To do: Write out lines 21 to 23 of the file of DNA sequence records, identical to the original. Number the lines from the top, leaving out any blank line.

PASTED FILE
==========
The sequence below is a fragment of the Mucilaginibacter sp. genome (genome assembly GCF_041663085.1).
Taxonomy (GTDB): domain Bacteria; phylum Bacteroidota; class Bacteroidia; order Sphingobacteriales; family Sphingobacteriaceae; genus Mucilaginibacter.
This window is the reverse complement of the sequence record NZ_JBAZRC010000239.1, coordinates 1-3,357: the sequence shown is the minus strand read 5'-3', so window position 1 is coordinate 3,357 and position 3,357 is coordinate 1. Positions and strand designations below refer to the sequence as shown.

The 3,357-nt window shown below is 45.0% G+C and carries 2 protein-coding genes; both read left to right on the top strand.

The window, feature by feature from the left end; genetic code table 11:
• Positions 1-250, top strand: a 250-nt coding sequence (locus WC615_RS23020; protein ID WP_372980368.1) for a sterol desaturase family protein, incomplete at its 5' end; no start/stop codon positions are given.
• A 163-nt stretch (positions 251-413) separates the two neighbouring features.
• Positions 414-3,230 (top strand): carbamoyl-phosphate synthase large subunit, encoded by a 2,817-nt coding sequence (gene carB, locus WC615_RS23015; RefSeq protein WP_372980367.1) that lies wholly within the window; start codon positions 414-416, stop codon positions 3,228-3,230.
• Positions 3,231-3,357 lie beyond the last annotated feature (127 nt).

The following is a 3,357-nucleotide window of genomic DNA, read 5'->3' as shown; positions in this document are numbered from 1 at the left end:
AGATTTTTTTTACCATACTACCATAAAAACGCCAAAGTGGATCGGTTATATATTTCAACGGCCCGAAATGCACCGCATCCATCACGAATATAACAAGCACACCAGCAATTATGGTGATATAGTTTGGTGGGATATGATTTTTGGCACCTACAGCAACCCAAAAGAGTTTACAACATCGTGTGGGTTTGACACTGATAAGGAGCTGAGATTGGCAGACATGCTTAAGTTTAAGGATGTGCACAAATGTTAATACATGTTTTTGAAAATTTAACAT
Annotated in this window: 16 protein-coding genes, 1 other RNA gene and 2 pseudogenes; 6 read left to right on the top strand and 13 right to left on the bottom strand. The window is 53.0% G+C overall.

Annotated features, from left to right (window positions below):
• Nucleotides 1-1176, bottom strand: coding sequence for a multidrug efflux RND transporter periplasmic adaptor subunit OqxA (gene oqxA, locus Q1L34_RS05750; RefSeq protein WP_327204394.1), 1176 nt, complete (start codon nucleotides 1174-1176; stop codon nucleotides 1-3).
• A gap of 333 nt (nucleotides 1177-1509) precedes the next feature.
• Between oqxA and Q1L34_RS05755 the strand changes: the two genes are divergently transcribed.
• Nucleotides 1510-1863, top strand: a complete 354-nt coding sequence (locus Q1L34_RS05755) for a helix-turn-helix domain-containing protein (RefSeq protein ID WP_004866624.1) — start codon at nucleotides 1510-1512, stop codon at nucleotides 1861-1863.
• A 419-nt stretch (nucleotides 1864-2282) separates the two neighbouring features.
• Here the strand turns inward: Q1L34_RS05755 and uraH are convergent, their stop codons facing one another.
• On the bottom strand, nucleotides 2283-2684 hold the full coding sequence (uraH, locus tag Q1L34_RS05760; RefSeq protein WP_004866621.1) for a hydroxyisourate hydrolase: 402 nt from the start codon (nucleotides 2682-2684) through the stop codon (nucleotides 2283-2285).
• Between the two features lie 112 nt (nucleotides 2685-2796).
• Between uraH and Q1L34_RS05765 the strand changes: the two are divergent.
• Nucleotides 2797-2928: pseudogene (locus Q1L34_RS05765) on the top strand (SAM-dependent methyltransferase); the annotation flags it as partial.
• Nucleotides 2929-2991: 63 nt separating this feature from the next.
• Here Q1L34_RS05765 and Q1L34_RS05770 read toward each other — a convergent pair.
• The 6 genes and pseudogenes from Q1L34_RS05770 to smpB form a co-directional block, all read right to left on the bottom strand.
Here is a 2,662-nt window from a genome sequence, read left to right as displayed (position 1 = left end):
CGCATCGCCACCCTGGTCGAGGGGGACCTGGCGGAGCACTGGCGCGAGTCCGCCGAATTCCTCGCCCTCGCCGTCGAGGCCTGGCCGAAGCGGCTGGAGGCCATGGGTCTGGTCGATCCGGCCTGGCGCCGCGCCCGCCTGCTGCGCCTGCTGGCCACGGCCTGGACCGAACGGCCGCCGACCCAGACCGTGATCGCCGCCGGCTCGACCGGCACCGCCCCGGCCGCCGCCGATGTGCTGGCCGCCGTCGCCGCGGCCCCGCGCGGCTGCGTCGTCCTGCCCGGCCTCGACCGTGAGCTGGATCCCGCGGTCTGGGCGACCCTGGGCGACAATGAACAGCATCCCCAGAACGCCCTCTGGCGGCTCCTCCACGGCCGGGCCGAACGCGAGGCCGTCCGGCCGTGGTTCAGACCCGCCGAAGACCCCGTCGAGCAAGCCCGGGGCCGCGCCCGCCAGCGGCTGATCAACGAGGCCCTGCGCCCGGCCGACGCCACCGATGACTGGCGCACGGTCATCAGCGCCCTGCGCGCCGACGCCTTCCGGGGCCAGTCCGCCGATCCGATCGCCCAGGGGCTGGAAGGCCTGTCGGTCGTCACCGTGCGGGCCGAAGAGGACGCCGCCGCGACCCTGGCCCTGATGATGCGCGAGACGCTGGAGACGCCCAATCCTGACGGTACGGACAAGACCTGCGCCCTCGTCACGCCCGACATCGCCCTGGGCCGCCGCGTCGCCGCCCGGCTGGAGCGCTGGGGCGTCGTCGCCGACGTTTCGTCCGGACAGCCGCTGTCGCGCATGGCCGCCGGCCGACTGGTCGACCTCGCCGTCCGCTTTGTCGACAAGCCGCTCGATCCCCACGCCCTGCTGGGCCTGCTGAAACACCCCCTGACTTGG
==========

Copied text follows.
• Between the two features lie 112 nt (nucleotides 2685-2796).
• Between uraH and Q1L34_RS05765 the strand changes: the two are divergent.
• Nucleotides 2797-2928: pseudogene (locus Q1L34_RS05765) on the top strand (SAM-dependent methyltransferase); the annotation flags it as partial.